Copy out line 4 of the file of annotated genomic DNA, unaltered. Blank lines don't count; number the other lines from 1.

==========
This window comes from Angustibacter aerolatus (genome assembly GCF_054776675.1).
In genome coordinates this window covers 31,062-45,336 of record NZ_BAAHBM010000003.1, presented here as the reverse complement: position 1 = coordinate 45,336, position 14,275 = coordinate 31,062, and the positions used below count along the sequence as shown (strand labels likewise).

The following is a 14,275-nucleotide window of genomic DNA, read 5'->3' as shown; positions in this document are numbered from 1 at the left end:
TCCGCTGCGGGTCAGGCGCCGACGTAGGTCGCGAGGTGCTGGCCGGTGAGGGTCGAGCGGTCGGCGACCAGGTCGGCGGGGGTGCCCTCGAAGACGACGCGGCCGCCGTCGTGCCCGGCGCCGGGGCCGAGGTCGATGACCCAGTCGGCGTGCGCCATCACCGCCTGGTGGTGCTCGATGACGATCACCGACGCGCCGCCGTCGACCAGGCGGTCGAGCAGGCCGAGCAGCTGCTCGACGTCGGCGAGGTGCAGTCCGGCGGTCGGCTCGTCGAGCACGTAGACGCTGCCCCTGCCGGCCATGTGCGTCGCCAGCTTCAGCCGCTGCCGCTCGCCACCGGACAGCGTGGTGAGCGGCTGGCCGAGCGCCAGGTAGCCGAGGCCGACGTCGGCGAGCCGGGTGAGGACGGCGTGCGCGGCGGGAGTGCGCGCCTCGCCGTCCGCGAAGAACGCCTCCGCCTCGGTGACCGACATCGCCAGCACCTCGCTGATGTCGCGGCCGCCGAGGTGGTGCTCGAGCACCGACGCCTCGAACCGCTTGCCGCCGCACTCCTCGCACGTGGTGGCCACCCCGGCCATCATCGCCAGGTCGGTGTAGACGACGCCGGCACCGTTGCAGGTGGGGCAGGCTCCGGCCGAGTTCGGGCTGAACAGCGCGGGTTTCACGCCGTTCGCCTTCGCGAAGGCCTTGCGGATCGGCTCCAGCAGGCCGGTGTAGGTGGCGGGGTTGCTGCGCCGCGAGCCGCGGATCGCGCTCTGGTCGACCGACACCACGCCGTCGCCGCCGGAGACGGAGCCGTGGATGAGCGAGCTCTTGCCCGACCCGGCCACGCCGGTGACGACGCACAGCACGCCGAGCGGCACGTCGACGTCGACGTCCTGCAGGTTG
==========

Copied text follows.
TCCGCTGCGGGTCAGGCGCCGACGTAGGTCGCGAGGTGCTGGCCGGTGAGGGTCGAGCGGTCGGCGACCAGGTCGGCGGGGGTGCCCTCGAAGACGACGCGGCCGCCGTCGTGCCCGGCGCCGGGGCCGAGGTCGATGACCCAGTCGGCGTGCGCCATCACCGCCTGGTGGTGCTCGATGACGATCACCGACGCGCCGCCGTCGACCAGGCGGTCGAGCAGGCCGAGCAGCTGCTCGACGTCGGCGAGGTGCAGTCCGGCGGTCGGCTCGTCGAGCACGTAGACGCTGCCCCTGCCGGCCATGTGCGTCGCCAGCTTCAGCCGCTGCCGCTCGCCACCGGACAGCGTGGTGAGCGGCTGGCCGAGCGCCAGGTAGCCGAGGCCGACGTCGGCGAGCCGGGTGAGGACGGCGTGCGCGGCGGGAGTGCGCGCCTCGCCGTCCGCGAAGAACGCCTCCGCCTCGGTGACCGACATCGCCAGCACCTCGCTGATGTCGCGGCCGCCGAGGTGGTGCTCGAGCACCGACGCCTCGAACCGCTTGCCGCCGCACTCCTCGCACGTGGTGGCCACCCCGGCCATCATCGCCAGGTCGGTGTAGACGACGCCGGCACCGTTGCAGGTGGGGCAGGCTCCGGCCGAGTTCGGGCTGAACAGCGCGGGTTTCACGCCGTTCGCCTTCGCGAAGGCCTTGCGGATCGGCTCCAGCAGGCCGGTGTAGGTGGCGGGGTTGCTGCGCCGCGAGCCGCGGATCGCGCTCTGGTCGACCGACACCACGCCGTCGCCGCCGGAGACGGAGCCGTGGATGAGCGAGCTCTTGCCCGACCCGGCCACGCCGGTGACGACGCACAGCACGCCGAGCGGCACGTCGACGTCGACGTCCTGCAGGTTG